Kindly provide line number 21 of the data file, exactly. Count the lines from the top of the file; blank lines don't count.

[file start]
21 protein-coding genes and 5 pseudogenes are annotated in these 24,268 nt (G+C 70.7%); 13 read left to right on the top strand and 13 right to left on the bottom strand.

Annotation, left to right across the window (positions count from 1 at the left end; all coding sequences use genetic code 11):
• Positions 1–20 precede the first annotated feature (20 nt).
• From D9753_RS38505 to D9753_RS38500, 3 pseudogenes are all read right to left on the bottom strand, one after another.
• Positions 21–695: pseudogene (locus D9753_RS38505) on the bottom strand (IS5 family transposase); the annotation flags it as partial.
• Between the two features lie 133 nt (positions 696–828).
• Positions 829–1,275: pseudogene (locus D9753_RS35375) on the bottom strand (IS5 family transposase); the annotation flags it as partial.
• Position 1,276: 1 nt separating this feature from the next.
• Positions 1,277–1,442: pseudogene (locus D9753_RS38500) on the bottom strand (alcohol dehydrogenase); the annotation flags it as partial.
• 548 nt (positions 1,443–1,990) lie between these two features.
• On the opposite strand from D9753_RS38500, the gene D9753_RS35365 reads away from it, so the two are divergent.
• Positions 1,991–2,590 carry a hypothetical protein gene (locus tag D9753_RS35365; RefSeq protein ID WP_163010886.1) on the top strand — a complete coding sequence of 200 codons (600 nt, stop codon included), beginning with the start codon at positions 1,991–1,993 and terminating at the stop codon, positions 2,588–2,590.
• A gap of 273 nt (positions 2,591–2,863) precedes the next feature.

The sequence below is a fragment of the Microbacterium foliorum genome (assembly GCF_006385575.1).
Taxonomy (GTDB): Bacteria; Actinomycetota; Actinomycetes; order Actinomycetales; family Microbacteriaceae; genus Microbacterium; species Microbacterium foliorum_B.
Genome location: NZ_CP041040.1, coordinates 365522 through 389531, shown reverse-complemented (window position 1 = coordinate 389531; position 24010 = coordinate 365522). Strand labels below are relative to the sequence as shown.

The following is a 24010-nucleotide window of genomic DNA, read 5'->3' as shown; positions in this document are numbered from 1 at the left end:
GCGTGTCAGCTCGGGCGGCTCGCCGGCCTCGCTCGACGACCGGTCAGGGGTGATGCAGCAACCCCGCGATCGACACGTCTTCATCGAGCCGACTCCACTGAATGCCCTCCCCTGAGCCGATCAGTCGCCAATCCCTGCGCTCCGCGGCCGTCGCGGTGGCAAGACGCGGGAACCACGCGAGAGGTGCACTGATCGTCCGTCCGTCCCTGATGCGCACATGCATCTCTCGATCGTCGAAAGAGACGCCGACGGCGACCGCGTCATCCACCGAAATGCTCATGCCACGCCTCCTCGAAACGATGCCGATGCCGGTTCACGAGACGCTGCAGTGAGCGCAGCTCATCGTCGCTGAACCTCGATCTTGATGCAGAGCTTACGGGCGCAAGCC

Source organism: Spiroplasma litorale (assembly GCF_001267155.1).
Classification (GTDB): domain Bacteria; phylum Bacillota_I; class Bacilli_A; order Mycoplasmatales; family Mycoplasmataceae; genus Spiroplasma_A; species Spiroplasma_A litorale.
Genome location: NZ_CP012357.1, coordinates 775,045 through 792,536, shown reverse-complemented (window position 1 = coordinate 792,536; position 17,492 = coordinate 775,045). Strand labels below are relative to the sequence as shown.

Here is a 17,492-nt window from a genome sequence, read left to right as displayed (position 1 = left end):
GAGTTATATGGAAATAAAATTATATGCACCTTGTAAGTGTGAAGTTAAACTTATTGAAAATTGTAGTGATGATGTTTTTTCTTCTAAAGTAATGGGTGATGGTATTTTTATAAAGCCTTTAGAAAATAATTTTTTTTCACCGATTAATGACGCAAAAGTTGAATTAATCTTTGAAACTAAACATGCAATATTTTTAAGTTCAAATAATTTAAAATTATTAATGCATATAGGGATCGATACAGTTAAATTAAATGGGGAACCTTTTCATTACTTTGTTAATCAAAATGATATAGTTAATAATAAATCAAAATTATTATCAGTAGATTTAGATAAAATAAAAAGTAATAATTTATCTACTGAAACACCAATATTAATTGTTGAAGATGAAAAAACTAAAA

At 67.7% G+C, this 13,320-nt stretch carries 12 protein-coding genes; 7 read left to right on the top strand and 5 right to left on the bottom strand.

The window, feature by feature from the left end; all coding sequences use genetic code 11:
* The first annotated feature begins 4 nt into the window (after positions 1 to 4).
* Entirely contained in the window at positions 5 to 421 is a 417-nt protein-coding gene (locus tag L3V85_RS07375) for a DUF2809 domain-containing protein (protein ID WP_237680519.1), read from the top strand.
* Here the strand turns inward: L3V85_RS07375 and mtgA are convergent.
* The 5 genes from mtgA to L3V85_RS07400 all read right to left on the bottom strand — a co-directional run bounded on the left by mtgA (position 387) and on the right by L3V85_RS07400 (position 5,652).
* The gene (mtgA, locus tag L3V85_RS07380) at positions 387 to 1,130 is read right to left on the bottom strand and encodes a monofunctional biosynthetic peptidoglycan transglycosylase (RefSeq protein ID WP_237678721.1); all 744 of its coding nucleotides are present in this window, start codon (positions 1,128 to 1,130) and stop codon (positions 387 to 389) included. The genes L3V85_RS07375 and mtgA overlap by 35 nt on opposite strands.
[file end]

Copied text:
Genome location: NZ_CP012357.1, coordinates 775,045 through 792,536, shown reverse-complemented (window position 1 = coordinate 792,536; position 17,492 = coordinate 775,045). Strand labels below are relative to the sequence as shown.